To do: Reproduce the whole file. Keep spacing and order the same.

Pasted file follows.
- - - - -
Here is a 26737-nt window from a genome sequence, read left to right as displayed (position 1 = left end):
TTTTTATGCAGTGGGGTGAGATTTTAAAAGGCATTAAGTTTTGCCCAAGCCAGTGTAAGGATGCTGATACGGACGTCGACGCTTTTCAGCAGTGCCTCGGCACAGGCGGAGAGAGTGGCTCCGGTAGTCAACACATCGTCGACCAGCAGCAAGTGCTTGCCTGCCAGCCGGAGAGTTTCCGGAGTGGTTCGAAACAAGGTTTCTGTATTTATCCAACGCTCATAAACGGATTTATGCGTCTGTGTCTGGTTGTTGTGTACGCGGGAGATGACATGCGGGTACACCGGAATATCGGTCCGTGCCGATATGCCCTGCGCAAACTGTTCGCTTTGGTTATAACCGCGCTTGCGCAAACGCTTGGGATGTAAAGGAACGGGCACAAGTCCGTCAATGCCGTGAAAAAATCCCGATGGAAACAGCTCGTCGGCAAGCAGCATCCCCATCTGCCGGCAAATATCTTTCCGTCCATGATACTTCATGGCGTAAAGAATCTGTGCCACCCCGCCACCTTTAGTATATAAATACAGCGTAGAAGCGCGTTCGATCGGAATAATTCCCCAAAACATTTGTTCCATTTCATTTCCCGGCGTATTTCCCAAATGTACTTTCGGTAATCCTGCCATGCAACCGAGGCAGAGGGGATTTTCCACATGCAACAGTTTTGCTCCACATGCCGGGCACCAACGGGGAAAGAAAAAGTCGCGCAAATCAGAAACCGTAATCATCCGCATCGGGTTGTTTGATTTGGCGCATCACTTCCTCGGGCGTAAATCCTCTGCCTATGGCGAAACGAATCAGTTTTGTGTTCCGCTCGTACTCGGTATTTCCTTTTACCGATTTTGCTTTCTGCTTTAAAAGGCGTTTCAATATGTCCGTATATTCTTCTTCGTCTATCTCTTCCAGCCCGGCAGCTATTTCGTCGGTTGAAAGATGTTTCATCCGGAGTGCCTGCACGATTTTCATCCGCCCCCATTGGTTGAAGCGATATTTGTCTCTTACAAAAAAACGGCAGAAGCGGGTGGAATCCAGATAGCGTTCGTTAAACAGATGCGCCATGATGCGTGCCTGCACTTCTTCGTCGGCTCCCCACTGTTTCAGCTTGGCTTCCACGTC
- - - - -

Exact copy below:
Here is a 26737-nt window from a genome sequence, read left to right as displayed (position 1 = left end):
TTTTTATGCAGTGGGGTGAGATTTTAAAAGGCATTAAGTTTTGCCCAAGCCAGTGTAAGGATGCTGATACGGACGTCGACGCTTTTCAGCAGTGCCTCGGCACAGGCGGAGAGAGTGGCTCCGGTAGTCAACACATCGTCGACCAGCAGCAAGTGCTTGCCTGCCAGCCGGAGAGTTTCCGGAGTGGTTCGAAACAAGGTTTCTGTATTTATCCAACGCTCATAAACGGATTTATGCGTCTGTGTCTGGTTGTTGTGTACGCGGGAGATGACATGCGGGTACACCGGAATATCGGTCCGTGCCGATATGCCCTGCGCAAACTGTTCGCTTTGGTTATAACCGCGCTTGCGCAAACGCTTGGGATGTAAAGGAACGGGCACAAGTCCGTCAATGCCGTGAAAAAATCCCGATGGAAACAGCTCGTCGGCAAGCAGCATCCCCATCTGCCGGCAAATATCTTTCCGTCCATGATACTTCATGGCGTAAAGAATCTGTGCCACCCCGCCACCTTTAGTATATAAATACAGCGTAGAAGCGCGTTCGATCGGAATAATTCCCCAAAACATTTGTTCCATTTCATTTCCCGGCGTATTTCCCAAATGTACTTTCGGTAATCCTGCCATGCAACCGAGGCAGAGGGGATTTTCCACATGCAACAGTTTTGCTCCACATGCCGGGCACCAACGGGGAAAGAAAAAGTCGCGCAAATCAGAAACCGTAATCATCCGCATCGGGTTGTTTGATTTGGCGCATCACTTCCTCGGGCGTAAATCCTCTGCCTATGGCGAAACGAATCAGTTTTGTGTTCCGCTCGTACTCGGTATTTCCTTTTACCGATTTTGCTTTCTGCTTTAAAAGGCGTTTCAATATGTCCGTATATTCTTCTTCGTCTATCTCTTCCAGCCCGGCAGCTATTTCGTCGGTTGAAAGATGTTTCATCCGGAGTGCCTGCACGATTTTCATCCGCCCCCATTGGTTGAAGCGATATTTGTCTCTTACAAAAAAACGGCAGAAGCGGGTGGAATCCAGATAGCGTTCGTTAAACAGATGCGCCATGATGCGTGCCTGCACTTCTTCGTCGGCTCCCCACTGTTTCAGCTTGGCTTCCACGTC